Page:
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Food waste as an investment issue

23 March 2021

John Teahan, manager of the RWC Enhanced Income Fund, considers what investors need to know on how food waste impacts the businesses they invest in.

A breath taking one-third of all food produced is lost or wasted, according to the Food and Agriculture Organisation (FAO). Globally, this translates into 1 billion tonnes of food, or a $1 trillion economic loss each year – and accounts for 6-7% of global greenhouse gas emissions.  With 820 million people going hungry every day, this is a truly woeful situation.

For the sake of definition; food losses occur along the food supply chain from harvest/slaughter/catch up to, but not including, the retail level. Food waste, on the other hand, occurs at the retail and consumption level. Food diverted to other economic uses, such as animal feed, is not considered as quantitative food loss or waste.

Putting personal views on the immorality of food waste aside, this is a very serious business issue – one that is highly relevant for us as investors in major UK food retailers. First off, in any business, waste negatively impacts margins – reducing waste therefore improves profitability.

Second, as consumers become ever-more educated on these issues, food waste is bad for a retailer’s brand and image.

Third, food losses push up food prices, impacting demand.

And finally, waste at the retail end of the food chain has the greatest impact from a greenhouse gas emission perspective.

Carbon costs

Food that has gone from growing and harvesting, to processing, to potentially chilled store shelves, with transportation in between, has accumulated the maximum amount of emissions for the food chain. Added to the emissions caused by waste from the end consumer, it ramps up Scope 2 and Scope 3 emissions for our investee companies, exposing them to increasing carbon prices and the costs to mitigate emissions.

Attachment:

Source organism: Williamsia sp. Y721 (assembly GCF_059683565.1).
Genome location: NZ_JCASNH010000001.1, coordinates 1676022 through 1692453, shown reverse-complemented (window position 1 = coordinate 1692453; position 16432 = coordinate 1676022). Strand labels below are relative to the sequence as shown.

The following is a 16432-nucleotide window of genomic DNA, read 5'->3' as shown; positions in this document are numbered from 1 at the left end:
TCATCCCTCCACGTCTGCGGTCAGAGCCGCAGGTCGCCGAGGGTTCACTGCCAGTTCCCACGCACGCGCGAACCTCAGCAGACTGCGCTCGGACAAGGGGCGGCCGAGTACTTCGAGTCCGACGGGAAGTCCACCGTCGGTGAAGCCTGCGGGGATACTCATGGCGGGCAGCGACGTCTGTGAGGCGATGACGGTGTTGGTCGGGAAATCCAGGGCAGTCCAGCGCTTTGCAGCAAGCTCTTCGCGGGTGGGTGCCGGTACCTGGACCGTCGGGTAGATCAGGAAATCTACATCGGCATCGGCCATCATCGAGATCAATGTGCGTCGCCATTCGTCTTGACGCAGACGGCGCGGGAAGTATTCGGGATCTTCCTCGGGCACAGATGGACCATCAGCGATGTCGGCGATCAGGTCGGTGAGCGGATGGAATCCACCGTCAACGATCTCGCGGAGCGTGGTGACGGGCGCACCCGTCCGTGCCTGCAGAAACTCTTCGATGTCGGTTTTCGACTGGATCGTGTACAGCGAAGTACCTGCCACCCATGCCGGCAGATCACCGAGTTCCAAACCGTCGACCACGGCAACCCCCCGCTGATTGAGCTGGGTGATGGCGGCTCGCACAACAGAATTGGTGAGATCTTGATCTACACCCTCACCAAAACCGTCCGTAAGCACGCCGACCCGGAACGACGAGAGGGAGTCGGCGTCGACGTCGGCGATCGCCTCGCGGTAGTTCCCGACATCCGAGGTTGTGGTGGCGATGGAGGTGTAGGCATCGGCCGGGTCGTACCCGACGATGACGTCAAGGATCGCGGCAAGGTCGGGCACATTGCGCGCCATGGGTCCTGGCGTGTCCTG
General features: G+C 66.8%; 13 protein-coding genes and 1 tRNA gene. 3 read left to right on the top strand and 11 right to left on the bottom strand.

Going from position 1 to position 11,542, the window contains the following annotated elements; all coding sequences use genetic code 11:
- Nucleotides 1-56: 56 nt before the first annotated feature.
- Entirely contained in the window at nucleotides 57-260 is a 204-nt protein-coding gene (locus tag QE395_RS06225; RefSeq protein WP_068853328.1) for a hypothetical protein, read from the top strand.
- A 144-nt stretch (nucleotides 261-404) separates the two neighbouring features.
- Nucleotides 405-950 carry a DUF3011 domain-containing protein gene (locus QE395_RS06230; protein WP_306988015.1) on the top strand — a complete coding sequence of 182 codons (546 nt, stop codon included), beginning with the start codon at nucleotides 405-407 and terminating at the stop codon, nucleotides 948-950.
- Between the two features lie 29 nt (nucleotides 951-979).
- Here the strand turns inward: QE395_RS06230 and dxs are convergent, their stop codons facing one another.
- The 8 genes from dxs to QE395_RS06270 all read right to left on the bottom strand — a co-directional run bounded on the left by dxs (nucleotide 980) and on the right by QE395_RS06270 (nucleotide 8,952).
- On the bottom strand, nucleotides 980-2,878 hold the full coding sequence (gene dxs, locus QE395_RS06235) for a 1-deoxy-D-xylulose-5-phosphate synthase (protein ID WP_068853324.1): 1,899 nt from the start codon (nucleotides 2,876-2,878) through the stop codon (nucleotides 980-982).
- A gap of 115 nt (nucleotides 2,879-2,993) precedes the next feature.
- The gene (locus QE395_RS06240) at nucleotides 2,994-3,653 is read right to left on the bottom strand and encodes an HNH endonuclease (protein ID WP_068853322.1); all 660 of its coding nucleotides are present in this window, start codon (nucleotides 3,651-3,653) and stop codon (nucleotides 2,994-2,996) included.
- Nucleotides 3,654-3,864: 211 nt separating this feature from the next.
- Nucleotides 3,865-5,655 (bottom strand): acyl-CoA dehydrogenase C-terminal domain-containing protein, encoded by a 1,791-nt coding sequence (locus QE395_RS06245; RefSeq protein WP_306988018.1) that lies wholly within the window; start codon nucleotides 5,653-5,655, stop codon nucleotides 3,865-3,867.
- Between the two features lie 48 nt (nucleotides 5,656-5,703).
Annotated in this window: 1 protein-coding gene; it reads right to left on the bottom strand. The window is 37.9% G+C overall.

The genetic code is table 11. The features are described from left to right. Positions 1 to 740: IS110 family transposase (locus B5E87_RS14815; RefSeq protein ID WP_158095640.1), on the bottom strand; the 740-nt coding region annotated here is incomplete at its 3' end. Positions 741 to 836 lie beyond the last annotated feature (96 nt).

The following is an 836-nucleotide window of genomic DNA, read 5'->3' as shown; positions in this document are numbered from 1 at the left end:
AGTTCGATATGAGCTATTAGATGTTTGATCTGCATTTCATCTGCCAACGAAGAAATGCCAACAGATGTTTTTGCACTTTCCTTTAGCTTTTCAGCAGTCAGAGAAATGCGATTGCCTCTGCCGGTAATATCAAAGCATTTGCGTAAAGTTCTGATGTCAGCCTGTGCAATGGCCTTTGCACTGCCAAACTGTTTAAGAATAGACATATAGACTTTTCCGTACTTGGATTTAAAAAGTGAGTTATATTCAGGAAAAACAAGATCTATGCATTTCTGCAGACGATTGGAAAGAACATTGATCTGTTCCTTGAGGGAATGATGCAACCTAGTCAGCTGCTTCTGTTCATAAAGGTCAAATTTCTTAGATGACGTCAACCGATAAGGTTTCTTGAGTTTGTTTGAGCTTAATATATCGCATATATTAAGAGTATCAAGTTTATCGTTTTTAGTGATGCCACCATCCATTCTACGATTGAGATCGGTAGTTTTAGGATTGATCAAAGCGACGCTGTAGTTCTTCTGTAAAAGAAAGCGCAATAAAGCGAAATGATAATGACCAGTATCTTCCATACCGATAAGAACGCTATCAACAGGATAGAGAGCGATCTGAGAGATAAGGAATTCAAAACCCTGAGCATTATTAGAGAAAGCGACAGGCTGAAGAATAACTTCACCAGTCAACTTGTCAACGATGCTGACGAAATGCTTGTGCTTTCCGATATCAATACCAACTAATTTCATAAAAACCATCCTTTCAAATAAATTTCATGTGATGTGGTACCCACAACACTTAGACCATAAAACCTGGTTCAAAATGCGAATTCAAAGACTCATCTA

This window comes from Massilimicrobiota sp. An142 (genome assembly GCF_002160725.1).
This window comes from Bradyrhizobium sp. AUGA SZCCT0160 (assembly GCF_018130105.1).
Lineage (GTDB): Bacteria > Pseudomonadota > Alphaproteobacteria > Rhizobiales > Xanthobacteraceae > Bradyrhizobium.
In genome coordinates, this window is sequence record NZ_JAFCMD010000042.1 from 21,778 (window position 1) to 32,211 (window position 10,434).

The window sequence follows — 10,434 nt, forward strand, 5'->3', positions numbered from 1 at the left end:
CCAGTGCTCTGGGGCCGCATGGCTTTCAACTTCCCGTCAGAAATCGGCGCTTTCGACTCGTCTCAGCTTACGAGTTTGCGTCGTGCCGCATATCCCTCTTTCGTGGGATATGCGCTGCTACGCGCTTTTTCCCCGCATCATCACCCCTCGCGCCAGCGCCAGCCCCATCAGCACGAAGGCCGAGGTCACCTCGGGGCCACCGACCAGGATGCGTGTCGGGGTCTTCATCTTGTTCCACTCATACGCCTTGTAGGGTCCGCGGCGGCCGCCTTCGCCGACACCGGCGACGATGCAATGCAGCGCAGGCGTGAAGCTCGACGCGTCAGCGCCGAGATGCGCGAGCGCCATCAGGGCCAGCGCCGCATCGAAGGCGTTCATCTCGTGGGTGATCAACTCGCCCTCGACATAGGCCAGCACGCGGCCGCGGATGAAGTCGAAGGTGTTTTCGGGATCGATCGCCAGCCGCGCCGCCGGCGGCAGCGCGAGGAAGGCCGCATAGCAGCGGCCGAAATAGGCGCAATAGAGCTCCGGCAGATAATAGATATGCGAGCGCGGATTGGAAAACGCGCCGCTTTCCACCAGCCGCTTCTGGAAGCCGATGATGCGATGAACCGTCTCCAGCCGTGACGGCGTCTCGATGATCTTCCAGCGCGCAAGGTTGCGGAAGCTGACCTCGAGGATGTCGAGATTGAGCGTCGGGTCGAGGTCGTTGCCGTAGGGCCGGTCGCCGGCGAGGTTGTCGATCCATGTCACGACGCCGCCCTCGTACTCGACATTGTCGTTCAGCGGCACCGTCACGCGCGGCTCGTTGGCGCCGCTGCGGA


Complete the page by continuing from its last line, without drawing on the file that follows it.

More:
Many big supermarkets have committed to halving food waste by 2030 and they have also signed up to the UK-specific Courtauld Commitment 2025.

Tesco is a company demonstrating leadership on the issue. A member of Champions 12.3 (a coalition of stakeholders to driving the agenda to achieve the SGD 12.3 target), it has reduced total food waste by 15% since its 2012/2013 base year.

Tesco and Morrisons have tried to tackle the problem of the desire for food products to meet aesthetic standards in terms of colour, shape and size via their ‘Perfectly Imperfect’ and ‘Naturally Wonky’ ranges, respectively.

Biggest culprits of food waste

While retailers are attempting to tackle food waste the end consumers are by far the biggest culprits of food waste. We account for 70% of UK food waste post farm-gate; retailers directly account for less than 3%.

This is one of those sustainability issues where we are totally aligned in our fiduciary duty to our investors, and to the interests of wider society. We are aligned with those stakeholders in our local community and globally who want to tackle climate risk, hunger and poverty.

Meanwhile, if our investee companies are successful in reducing waste, they will be more profitable, enjoy enhanced brands – and thereby generate more attractive returns for shareholders.

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